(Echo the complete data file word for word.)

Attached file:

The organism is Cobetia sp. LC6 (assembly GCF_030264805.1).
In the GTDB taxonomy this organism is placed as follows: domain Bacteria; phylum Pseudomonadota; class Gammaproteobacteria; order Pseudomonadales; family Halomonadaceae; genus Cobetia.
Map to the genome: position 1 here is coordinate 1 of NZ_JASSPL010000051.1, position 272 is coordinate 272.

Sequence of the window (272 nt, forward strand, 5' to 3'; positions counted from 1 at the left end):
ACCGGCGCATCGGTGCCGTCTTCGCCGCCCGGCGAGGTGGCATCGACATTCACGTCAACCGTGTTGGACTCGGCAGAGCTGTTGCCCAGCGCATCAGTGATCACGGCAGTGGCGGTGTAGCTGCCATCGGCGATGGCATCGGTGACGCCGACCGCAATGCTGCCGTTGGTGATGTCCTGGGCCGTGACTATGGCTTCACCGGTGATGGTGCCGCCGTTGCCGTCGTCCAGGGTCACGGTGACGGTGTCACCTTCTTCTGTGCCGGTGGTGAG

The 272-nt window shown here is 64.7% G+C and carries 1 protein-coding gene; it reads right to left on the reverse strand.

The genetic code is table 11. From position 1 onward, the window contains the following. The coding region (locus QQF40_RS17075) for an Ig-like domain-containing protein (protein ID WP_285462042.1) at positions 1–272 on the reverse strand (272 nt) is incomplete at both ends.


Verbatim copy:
The organism is Cobetia sp. LC6 (assembly GCF_030264805.1).
In the GTDB taxonomy this organism is placed as follows: domain Bacteria; phylum Pseudomonadota; class Gammaproteobacteria; order Pseudomonadales; family Halomonadaceae; genus Cobetia.
Map to the genome: position 1 here is coordinate 1 of NZ_JASSPL010000051.1, position 272 is coordinate 272.

Sequence of the window (272 nt, forward strand, 5' to 3'; positions counted from 1 at the left end):
ACCGGCGCATCGGTGCCGTCTTCGCCGCCCGGCGAGGTGGCATCGACATTCACGTCAACCGTGTTGGACTCGGCAGAGCTGTTGCCCAGCGCATCAGTGATCACGGCAGTGGCGGTGTAGCTGCCATCGGCGATGGCATCGGTGACGCCGACCGCAATGCTGCCGTTGGTGATGTCCTGGGCCGTGACTATGGCTTCACCGGTGATGGTGCCGCCGTTGCCGTCGTCCAGGGTCACGGTGACGGTGTCACCTTCTTCTGTGCCGGTGGTGAG

The 272-nt window shown here is 64.7% G+C and carries 1 protein-coding gene; it reads right to left on the reverse strand.

The genetic code is table 11. From position 1 onward, the window contains the following. The coding region (locus QQF40_RS17075) for an Ig-like domain-containing protein (protein ID WP_285462042.1) at positions 1–272 on the reverse strand (272 nt) is incomplete at both ends.